Health Officials Urge Residents To Stay Inside Away From The Heavy Smoke In The Air

The smoke can negatively impact on our health.

UNI Urgent Care, W. 7th St, Frederick.  (Photo From UNI Urgent Care)

Frederick, Md (KM The smoke from the wild fires in Canada can have a negative affect on your health, according to Dr. Jocelyn Apollan, the Medical Director  of  UNI Urgent Care. “It can cause coughing, increased respiratory  inflammation. It can affect the lung tissues. It can also affect the skin as well,” she says.

“They can get rashes or they can get itching sensations,” Dr. Apollan continues. “That can lead to a lot of scratching. And, of course, if you scratch a lot, and you open your skin, you increase the risk of infection.”

The smoke from the wild fires in  Canada, have been overhanging the region for the past few days. The Metropolitan Washington Council of Governments has issued a Code Purple Air Quality Advisory for Thursday.   That means unhealthy levels for everyone  for the fine  particle smoke coming from the wild fires.

Dr. Apollan says it’s best to stay indoors today to protect yourself from the smoke, and keep the doors and windows closed.. “Try to avoid adding to the pollution inside by avoiding burning candles, using gas, wood burning stoves, frying or broiling meats, or smoking tobacco products,” she says.

Along with that, make sure children and pets are not exposed to the smoke. “This time of year with all of this going on, you don’t want your kids outside playing,” Dr. Apollan says. “Or if you let your pets out, let ’em out just to do their business,  and get ’em back in because they’re also exposed as well.”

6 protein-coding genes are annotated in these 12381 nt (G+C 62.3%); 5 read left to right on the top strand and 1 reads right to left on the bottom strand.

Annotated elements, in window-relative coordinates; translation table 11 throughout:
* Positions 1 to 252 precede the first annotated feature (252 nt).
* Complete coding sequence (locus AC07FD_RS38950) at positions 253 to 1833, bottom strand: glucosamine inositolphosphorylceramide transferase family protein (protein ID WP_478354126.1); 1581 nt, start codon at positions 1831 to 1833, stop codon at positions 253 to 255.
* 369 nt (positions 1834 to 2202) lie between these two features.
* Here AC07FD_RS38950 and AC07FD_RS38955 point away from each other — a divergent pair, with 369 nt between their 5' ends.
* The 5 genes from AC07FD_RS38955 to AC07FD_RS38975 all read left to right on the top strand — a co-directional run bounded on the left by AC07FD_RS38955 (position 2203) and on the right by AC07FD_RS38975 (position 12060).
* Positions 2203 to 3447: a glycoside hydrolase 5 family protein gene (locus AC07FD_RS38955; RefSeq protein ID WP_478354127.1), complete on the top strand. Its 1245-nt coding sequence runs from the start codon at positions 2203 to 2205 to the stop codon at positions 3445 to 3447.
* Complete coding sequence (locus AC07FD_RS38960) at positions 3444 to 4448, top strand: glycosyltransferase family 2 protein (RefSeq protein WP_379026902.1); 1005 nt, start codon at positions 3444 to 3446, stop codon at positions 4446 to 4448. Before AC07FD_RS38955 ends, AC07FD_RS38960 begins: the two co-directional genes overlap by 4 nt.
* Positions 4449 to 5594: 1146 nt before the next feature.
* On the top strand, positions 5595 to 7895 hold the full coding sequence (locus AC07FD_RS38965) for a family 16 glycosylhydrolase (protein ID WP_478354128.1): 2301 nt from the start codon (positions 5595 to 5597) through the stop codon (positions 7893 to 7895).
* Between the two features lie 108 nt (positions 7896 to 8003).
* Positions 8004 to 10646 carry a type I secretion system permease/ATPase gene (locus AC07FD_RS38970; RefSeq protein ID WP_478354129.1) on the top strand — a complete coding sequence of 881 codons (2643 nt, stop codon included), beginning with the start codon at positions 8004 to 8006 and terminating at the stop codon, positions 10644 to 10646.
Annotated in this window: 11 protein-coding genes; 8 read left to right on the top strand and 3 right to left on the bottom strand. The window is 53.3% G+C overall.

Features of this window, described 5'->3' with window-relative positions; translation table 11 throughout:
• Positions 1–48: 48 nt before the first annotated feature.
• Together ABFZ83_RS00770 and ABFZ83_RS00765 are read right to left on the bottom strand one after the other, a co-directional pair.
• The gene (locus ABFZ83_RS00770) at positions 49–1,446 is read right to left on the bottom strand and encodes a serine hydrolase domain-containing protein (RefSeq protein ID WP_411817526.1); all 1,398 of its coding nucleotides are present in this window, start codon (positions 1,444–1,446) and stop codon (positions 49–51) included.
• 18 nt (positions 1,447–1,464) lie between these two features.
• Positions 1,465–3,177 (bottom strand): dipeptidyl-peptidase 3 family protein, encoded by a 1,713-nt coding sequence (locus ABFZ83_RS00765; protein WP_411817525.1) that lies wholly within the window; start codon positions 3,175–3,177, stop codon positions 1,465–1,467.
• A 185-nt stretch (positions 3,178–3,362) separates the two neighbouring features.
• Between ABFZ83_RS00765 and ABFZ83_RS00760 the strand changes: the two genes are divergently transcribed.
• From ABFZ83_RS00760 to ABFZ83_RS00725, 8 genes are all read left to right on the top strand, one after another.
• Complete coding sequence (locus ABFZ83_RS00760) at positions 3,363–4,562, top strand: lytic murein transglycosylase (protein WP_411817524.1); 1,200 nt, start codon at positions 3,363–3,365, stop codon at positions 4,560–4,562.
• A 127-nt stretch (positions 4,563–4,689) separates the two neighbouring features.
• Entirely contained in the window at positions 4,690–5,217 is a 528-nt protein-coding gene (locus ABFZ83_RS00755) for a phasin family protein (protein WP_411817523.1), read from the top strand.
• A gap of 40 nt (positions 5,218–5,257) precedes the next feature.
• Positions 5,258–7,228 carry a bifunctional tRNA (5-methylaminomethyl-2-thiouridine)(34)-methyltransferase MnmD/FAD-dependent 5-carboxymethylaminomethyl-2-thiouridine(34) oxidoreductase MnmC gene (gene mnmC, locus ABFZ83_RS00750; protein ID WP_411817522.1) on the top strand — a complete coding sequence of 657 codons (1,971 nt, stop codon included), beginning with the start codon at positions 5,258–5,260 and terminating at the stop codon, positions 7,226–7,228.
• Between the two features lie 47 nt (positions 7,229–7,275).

But if you have to be outside, she says wear a mask. . “Type of mask they would need is an N-95 or P-100, a particular respirator. And they have be careful not to get overheated in that mask. Take frequent breaks and drink plenty of water,” Dr. Apollan says.

Since the smoke from the wild fires began to appear in the sky, Dr. Apollan says staff at UNI  Urgent Care have  seen some   patients with respiratory problems. but not a lot. “We’re not seeing an increased number at this point because I think that most people are heeding the warning to stay indoors and not be outdoors as much.”

If you are feeling ill from the smoke, Dr. Apollan says contact your primary care physician. If you are having a heart attack or trouble breathing, call 911.

By Kevin McManus